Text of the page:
At that time India too was ruled by a minority and weak government headed by V. P. Singh, supported by Bharatiya Janata Party and Hindu fundamentalism. The situation in India convinced Pakistan that this was the time to liberate Kashmir.  Among the military stalwarts, General Chisti, Arif and Gul were of the view that when the government in India is weak it is vulnerable to military and political pressures in the valley along with direct and indirect international wish to settle the issue of Kashmir.  Hence they calculated that the situation would either lead to the decapitation of India by the loss of Kashmir and parts of Punjab as a result of developments on the ground or to an Indo-Pak deal by a softened and chastened India, and a tough and principled Pakistan. Finally, they concluded that in either way, militarily or diplomatically, India would lose in Pakistani thinking and 1971 would be revenged and with Pakistani getting its parity with India.

International determinants

Image for representation/REUTERS/Lucas Jackson

So far as the international determinants of the Pakistani action in Kashmir were concerned, it was tied to Islamabad’s perception about India’s position regarding the state of Jammu and Kashmir.  In the first place, Pakistan must have reason to believe that India would be reluctant to mobilise itself into a war over the issue.  Reason for such reluctance would lie both in civilian and military thinking in India. Democratic systems are rarely tuned to instantaneous response in the face of crisis because it is linked to the decision-making process of the political system.  In India, while the military would be consulted, the decision about the war would be basically political.  Islamabad’s second perception was related to the situation in Kashmir itself.  As the Government of India had implemented democracy in Jammu and Kashmir half-heartedly and on the other Pakistan perceived the accession of Kashmir to India as one attained by force, the Kashmiri population would welcome intervention by Pakistan to liberate it from India.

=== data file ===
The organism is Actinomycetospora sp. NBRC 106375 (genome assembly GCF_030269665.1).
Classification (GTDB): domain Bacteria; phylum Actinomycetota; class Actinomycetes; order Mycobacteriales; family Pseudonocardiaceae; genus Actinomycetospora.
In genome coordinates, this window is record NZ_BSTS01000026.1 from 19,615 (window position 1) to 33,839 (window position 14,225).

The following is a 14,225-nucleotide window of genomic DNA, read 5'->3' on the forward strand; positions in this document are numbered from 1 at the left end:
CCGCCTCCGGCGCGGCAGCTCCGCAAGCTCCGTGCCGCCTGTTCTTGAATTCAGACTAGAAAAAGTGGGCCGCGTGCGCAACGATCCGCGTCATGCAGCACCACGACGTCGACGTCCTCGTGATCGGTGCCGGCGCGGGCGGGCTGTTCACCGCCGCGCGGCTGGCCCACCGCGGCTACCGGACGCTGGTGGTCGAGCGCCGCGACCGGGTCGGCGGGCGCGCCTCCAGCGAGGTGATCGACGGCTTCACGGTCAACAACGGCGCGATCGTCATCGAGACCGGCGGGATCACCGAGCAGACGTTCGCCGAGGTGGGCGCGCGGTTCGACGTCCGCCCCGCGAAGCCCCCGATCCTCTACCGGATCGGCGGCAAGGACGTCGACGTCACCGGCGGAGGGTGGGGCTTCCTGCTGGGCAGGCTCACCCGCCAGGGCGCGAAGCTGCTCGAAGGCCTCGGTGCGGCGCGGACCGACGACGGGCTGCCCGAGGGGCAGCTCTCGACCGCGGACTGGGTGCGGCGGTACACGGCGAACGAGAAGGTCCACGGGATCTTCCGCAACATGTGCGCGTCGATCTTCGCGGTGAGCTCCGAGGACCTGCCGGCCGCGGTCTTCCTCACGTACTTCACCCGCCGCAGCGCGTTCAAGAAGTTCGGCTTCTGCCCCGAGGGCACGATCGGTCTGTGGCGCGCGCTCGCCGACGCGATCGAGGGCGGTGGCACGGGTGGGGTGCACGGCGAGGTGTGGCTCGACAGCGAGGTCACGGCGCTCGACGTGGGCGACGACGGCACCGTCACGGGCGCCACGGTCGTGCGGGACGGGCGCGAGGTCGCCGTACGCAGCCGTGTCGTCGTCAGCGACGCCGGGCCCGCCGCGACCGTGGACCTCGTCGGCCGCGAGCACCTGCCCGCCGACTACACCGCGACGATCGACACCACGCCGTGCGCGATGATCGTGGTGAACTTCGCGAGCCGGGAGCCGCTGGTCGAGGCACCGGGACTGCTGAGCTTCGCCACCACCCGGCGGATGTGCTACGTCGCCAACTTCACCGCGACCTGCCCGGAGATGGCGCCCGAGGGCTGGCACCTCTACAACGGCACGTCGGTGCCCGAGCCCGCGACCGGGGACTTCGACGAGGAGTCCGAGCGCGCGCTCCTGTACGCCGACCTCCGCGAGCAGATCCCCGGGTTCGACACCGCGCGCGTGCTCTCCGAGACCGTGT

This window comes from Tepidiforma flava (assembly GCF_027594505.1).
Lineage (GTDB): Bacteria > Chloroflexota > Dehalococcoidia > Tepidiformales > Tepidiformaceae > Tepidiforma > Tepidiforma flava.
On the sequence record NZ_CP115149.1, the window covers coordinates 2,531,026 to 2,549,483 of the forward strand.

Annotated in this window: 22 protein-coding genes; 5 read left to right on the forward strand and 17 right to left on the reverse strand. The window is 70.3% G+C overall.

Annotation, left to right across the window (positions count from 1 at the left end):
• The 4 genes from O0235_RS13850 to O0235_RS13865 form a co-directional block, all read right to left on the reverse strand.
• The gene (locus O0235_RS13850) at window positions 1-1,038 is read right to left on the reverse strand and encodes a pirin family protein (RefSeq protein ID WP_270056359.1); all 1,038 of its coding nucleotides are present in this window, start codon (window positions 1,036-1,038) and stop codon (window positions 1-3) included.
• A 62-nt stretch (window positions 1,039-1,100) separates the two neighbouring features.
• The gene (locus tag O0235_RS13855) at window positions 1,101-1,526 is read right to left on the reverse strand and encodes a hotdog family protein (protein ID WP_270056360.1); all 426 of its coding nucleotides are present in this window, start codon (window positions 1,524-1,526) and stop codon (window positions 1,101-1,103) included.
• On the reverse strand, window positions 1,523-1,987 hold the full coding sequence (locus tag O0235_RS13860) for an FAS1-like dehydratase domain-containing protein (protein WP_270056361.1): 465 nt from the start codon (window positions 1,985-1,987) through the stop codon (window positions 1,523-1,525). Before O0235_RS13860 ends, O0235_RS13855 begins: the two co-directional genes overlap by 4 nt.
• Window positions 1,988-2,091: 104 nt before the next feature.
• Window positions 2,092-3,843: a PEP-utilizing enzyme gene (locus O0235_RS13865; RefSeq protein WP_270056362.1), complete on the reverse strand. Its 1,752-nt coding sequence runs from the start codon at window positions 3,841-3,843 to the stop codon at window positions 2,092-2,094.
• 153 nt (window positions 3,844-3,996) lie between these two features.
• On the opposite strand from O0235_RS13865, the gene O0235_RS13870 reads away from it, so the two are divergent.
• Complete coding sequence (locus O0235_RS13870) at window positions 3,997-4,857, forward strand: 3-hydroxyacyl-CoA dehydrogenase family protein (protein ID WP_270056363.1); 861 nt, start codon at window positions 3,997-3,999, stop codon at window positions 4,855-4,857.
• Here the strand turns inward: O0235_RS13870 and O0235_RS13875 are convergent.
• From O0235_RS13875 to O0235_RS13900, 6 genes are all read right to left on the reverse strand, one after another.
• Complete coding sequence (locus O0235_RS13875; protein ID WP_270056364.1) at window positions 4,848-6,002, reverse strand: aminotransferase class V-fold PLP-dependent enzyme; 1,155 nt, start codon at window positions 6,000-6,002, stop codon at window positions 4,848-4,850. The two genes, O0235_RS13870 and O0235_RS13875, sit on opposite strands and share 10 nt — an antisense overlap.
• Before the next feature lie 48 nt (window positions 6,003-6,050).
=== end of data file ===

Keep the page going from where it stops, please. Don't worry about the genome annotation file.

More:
But finally was the consideration of international support that Pakistan hoped, particularly from the US and China. Pakistan has reason to believe that both the United States and China along with others would extend international sympathy.  Given the religious dimension of the issue, Pakistan also counted on the continued support of the West Asian countries.  At that time the Soviet Union, India’s only ally was in a state of internal influx and Gorbachov himself had been supporting freedom movements in Eastern Europe.  The Soviet system was also trying to cope with demands for change from its own ethnic minorities and nationalities. In Pakistan’s perception, India would find it difficult to get international support over its position in Kashmir.  However, Pakistan’s initial efforts to project Kashmir on the world stage failed because the major Powers had other preoccupations and were loath to add a hoary contentious issue to their agenda. The Shimla agreement came in handy for the world to put away the issue of Kashmir as the world knows that there can not be a radical solution short of war.

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The views and opinions expressed in this article are those of the author and do not necessarily reflect the views of The Kootneeti Team

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Dr Rajkumar Singh

Dr Rajkumar Singh is a Professor and Head at P.G. Department of Political Science, BNMU, Bihar, India. He can be reached at rajkumarsinghpg@yahoo.com